The entire printing run of U.S. #293 was done in just one day. Only 56,200 were printed and the commemorative series was sold for a very limited time. An unknown quantity of unsold $2 Trans-Mississippi stamps was destroyed. Experts estimate that 25,000 $2 stamps actually made their way into the public’s hands. A significant number are poorly centered, making finely centered #293 stamps extremely rare.
 
About the 1898 Trans-Mississippi Exposition Series
The 1898 Trans-Mississippi and International Exposition was held to further the progress and development of natural resources west of the Mississippi River. Held in Omaha, Nebraska, the exposition opened on June 1, 1898, and ran for four months. More than 4,000 exhibits showcased social, economic, and industrial resources of the American West. The expo wasn’t a financial success overall, but it did revitalize Omaha, a community that had been devastated by drought and depression.
 
Over 2.6 million people attended the expo, which featured the Indian Congress, the largest Native American gathering of its kind. Over 500 members representing 28 tribes camped on the fairgrounds and introduced Americans from the East to their way of life. Reenactments of the explosion of the battleship Maine also fueled patriotism and support for the Spanish-American War.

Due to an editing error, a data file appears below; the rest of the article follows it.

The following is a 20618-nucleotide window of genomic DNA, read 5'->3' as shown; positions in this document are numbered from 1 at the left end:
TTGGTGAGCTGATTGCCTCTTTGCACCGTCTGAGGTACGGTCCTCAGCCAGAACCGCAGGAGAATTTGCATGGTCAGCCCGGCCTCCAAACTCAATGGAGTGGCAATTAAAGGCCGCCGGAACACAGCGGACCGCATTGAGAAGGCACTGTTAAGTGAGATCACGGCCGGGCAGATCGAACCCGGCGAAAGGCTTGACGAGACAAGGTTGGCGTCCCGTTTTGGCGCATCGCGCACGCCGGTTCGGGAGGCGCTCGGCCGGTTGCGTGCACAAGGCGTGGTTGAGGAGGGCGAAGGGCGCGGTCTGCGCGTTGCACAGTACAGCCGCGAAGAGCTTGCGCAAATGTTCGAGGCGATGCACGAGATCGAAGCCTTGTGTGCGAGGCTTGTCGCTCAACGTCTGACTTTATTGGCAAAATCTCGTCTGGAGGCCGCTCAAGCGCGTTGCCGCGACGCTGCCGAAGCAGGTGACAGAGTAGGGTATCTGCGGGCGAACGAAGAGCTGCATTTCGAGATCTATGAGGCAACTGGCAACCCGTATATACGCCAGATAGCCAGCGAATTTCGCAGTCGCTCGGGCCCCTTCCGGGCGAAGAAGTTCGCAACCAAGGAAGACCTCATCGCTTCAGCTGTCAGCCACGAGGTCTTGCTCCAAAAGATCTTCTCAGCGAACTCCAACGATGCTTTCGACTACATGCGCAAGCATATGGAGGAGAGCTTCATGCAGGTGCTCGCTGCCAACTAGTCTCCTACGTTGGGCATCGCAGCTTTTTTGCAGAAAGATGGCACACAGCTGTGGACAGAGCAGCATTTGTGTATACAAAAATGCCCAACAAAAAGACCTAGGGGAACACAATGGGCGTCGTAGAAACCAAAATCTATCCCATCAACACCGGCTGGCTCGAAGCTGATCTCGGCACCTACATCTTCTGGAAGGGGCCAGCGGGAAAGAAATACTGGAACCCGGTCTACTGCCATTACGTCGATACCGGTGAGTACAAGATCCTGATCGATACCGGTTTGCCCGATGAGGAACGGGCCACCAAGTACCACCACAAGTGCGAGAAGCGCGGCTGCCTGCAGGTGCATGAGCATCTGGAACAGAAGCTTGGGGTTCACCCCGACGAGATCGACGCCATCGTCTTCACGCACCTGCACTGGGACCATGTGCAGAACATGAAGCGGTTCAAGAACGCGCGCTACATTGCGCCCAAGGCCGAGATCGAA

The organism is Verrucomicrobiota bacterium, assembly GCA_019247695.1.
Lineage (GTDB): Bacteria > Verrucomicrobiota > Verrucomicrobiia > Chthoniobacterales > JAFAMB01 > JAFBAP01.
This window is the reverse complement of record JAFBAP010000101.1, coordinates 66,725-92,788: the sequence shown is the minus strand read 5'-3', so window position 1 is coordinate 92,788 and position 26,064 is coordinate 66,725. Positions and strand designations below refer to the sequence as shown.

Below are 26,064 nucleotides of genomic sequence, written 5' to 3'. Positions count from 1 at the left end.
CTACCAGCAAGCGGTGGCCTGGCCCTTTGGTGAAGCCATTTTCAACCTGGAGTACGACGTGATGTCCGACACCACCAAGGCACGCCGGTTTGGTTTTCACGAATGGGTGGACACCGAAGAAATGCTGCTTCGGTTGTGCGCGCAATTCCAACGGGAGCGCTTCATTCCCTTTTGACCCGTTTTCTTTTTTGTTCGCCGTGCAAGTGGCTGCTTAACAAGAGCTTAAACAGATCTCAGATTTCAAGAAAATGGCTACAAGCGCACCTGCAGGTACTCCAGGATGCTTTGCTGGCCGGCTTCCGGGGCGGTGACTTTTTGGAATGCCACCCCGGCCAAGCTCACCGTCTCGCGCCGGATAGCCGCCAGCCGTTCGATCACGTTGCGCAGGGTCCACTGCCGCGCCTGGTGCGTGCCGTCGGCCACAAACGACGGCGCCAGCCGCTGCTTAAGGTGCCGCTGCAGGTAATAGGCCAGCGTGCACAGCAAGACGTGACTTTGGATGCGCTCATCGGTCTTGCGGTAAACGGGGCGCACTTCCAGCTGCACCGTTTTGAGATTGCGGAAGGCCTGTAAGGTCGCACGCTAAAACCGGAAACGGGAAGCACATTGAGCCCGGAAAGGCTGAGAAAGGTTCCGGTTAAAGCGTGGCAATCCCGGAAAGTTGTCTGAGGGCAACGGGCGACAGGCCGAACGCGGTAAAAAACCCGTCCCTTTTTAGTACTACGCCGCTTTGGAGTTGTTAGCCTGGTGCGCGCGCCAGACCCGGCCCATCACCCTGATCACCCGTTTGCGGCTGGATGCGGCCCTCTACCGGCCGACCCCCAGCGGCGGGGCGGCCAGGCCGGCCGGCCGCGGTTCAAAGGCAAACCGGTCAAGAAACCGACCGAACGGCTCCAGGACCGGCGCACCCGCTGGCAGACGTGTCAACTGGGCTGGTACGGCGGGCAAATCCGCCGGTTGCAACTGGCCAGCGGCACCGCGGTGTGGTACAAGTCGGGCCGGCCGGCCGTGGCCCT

Because the exposition was held in Omaha, the Trans-Mississippi Exposition commemorative stamps are often called the “Omaha Issue” or simply “Omahas.”
 
Ranked #8 in 100 Greatest American Stamps
The Trans-Mississippi Exposition series had its critics. In 1902, respected philatelic writer and editor of the Scott Catalogue John Luff was less than flattering. “The stamps are poorly conceived and executed, overloaded with ornaments, heavy in color and blurred in painting.”
 
Luff represented the minority opinion. In 1933, author Ralph Kimble described the Trans-Mississippi stamps as “perhaps the most attractive set of commemoratives which we have ever had.” Over 70 years later, U.S. #293 was voted #8 in 100 Greatest American Stamps.